Stable coins have become very popular as many users and investors consider these crypto assets as a pathway between fiat currency and the crypto asset space. These crypto-assets promised stability to their investors unlike other volatile crypto assets like Bitcoin.
These crypto coins as comparatively small in amount of market capitalization and have seen their popularity rise in the area where unstable financial conditions arise like South America. However, as experienced with Terra Luna and its sister currency TerraUSD crashing almost 100percent, stablecoin has also suffered the downfall.
Stablecoins are often tied to traditional currencies such as the US dollar at a predetermined rate. For example, if a stablecoin is tied to the dollar in a 1:1 ratio, the owner of the stablecoin can swap one stablecoin for one dollar and vice versa. Currency pegs are maintained by maintaining fully backed reserves, such as Tether. An algorithm preserved the peg in the instance of Luna.
However, investors, users, and regulators have begun to raise concerns about the potential flaws in these pegging processes. Tether, for example, had traditionally kept a tight lid on the specific reserves it keeps to support the stable token. In principle, it should have enough cash, government bonds, and other cash equivalents to cover all redemption requests.
However, it may be difficult for Tether to sell off its assets during a financial crisis or market volatility when it is likely to face more redemption demands. Furthermore, the corporation must keep a sum equivalent to the value of outstanding tokens, which is now estimated to be approximately $75 billion.
Because the quantity is greater than the deposits held by big banks, regulators are looking into methods to regulate such stablecoins. Tether's value, on the other hand, has remained reasonably constant in comparison to its peer Terra, which lost all of its value in a matter of days.
Unlike Tether, TerraUSD, the third-largest stablecoin by market capitalization, does not have any reserves to underpin its value. It was dependent on another cryptocurrency called Luna to keep its value. When the value of the stablecoin went below $1, a trader may burn the TerraUSD and obtain an equivalent amount of Luna. Similarly, if TerraUSD surpassed $1, traders may burn Luna and get an equivalent amount in TerraUSD.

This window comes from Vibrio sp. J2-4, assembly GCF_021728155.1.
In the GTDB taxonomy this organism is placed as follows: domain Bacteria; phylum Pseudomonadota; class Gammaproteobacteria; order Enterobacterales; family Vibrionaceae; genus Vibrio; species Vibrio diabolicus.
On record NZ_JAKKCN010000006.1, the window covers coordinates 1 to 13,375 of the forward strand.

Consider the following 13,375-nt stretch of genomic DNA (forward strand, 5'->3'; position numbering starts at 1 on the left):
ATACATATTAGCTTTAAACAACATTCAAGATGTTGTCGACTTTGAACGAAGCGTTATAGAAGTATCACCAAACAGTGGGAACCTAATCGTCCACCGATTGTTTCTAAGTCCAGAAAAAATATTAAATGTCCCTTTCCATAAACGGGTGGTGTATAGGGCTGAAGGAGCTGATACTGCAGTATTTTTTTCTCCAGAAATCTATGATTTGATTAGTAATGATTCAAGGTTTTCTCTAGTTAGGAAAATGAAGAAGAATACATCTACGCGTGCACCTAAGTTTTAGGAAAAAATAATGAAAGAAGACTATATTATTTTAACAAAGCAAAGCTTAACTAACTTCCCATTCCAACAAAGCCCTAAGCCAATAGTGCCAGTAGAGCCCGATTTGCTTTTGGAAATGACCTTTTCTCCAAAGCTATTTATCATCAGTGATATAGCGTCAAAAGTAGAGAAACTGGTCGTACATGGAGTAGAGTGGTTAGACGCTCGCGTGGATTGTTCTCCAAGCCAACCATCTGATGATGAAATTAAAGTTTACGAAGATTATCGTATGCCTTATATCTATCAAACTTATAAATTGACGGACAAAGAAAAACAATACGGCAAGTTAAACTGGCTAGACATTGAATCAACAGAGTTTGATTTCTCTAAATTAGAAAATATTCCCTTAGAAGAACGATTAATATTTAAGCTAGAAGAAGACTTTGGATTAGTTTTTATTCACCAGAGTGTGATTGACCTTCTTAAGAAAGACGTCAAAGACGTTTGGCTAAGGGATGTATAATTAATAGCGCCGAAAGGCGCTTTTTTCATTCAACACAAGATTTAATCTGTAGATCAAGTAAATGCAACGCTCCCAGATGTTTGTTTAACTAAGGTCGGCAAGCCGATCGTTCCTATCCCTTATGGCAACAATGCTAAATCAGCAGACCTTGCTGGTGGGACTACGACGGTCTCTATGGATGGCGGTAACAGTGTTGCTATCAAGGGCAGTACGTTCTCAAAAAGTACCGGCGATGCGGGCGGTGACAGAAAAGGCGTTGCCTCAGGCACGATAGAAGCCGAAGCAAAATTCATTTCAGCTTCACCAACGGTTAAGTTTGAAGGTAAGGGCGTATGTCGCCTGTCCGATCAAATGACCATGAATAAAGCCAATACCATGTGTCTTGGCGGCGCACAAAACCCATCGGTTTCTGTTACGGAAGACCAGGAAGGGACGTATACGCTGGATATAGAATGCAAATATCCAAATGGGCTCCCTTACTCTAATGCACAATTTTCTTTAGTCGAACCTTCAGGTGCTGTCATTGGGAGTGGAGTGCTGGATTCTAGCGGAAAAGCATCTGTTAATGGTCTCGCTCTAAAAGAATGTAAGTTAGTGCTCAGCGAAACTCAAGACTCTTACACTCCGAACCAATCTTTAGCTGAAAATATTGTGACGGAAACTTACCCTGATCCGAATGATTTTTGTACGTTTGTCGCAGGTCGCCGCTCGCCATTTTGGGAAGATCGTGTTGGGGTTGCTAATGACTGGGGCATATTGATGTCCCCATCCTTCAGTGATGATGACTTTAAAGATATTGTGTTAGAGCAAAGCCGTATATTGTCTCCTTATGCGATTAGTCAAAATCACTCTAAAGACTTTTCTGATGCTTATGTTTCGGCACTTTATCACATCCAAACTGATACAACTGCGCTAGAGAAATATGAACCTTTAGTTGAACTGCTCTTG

These trades would keep the supply and demand dynamic in check, preventing the currency from deviating too far from its initial peg. The system is heavily reliant on traders and arbitrageurs to deal with extreme deviations from the peg. Investors appear to have invested about $14 billion in TerraUSD in Anchor Protocol, Terra's founder's lending and borrowing protocol.
However, as Terra plummeted in large quantities, depositors in Anchor withdrew their TerraUSD, and the price fell further without any support. The price did not return to the projected level, and both TerraUSD and LUNA have lost nearly all of their worth. Though Terra's founder, Do Kwon, attempted to rally support for the coin on Twitter, he was unable, and the token continued its downward spiral.
Aside from investors, the experience has demonstrated to authorities the hazards of stablecoins. As previously said, Tether's $75 billion market capitalization is considerable and may cause financial authorities anxiety. Tether was affected by the spread of Luna's collapse. The coin lost value and was quoted at 95 cents on the dollar before resuming its regular value.
Furthermore, central banks in several nations have issued warnings to governments about the growing usage of stablecoins, as well as the possible hazards to the country's financial system and sovereignty.
As a result, to preserve their influence over the financial system while keeping up with emerging developments, these institutions are now trying to construct Central Bank Digital Currencies. The entire incident has taught investors not to rely on liquidity, arbitrageurs, unproven hypotheses, or algorithms. Furthermore, it is feasible that reserve-backed stablecoins will be favored over stablecoins that rely heavily on arbitrageurs to keep the currency pegged.